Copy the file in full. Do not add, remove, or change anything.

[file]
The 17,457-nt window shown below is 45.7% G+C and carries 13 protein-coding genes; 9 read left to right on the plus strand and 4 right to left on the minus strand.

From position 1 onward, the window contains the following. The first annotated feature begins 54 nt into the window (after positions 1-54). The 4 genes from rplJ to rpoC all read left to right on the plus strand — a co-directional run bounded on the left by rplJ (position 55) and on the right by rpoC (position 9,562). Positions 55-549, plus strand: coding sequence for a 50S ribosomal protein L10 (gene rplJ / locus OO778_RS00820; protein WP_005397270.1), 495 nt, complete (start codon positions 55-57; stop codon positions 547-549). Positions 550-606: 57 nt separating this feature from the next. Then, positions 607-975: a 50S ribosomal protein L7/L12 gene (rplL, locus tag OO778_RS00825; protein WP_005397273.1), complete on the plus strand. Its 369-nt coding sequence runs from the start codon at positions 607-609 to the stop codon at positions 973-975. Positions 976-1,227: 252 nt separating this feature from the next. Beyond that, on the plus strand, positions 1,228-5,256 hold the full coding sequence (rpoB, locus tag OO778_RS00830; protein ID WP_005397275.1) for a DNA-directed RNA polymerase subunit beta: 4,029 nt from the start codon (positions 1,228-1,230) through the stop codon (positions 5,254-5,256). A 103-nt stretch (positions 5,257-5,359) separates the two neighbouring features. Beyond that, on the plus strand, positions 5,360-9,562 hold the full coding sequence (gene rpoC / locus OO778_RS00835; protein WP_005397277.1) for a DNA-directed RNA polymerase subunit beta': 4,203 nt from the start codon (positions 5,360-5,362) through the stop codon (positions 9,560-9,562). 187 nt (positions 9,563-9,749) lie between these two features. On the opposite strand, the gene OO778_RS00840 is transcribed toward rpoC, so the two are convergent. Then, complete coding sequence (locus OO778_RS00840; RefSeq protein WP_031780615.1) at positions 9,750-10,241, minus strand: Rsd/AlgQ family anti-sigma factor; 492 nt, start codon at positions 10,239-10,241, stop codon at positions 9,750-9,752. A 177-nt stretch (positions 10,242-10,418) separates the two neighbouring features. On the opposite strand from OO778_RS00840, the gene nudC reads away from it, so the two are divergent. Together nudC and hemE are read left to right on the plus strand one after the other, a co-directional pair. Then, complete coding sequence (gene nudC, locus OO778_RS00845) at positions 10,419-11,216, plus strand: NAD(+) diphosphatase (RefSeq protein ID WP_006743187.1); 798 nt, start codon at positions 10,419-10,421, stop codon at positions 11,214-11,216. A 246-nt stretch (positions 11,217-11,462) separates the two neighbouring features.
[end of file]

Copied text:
The 17,457-nt window shown below is 45.7% G+C and carries 13 protein-coding genes; 9 read left to right on the plus strand and 4 right to left on the minus strand.

From position 1 onward, the window contains the following. The first annotated feature begins 54 nt into the window (after positions 1-54). The 4 genes from rplJ to rpoC all read left to right on the plus strand — a co-directional run bounded on the left by rplJ (position 55) and on the right by rpoC (position 9,562). Positions 55-549, plus strand: coding sequence for a 50S ribosomal protein L10 (gene rplJ / locus OO778_RS00820; protein WP_005397270.1), 495 nt, complete (start codon positions 55-57; stop codon positions 547-549). Positions 550-606: 57 nt separating this feature from the next. Then, positions 607-975: a 50S ribosomal protein L7/L12 gene (rplL, locus tag OO778_RS00825; protein WP_005397273.1), complete on the plus strand. Its 369-nt coding sequence runs from the start codon at positions 607-609 to the stop codon at positions 973-975. Positions 976-1,227: 252 nt separating this feature from the next. Beyond that, on the plus strand, positions 1,228-5,256 hold the full coding sequence (rpoB, locus tag OO778_RS00830; protein ID WP_005397275.1) for a DNA-directed RNA polymerase subunit beta: 4,029 nt from the start codon (positions 1,228-1,230) through the stop codon (positions 5,254-5,256). A 103-nt stretch (positions 5,257-5,359) separates the two neighbouring features. Beyond that, on the plus strand, positions 5,360-9,562 hold the full coding sequence (gene rpoC / locus OO778_RS00835; protein WP_005397277.1) for a DNA-directed RNA polymerase subunit beta': 4,203 nt from the start codon (positions 5,360-5,362) through the stop codon (positions 9,560-9,562). 187 nt (positions 9,563-9,749) lie between these two features. On the opposite strand, the gene OO778_RS00840 is transcribed toward rpoC, so the two are convergent. Then, complete coding sequence (locus OO778_RS00840; RefSeq protein WP_031780615.1) at positions 9,750-10,241, minus strand: Rsd/AlgQ family anti-sigma factor; 492 nt, start codon at positions 10,239-10,241, stop codon at positions 9,750-9,752. A 177-nt stretch (positions 10,242-10,418) separates the two neighbouring features. On the opposite strand from OO778_RS00840, the gene nudC reads away from it, so the two are divergent. Together nudC and hemE are read left to right on the plus strand one after the other, a co-directional pair. Then, complete coding sequence (gene nudC, locus OO778_RS00845) at positions 10,419-11,216, plus strand: NAD(+) diphosphatase (RefSeq protein ID WP_006743187.1); 798 nt, start codon at positions 10,419-10,421, stop codon at positions 11,214-11,216. A 246-nt stretch (positions 11,217-11,462) separates the two neighbouring features.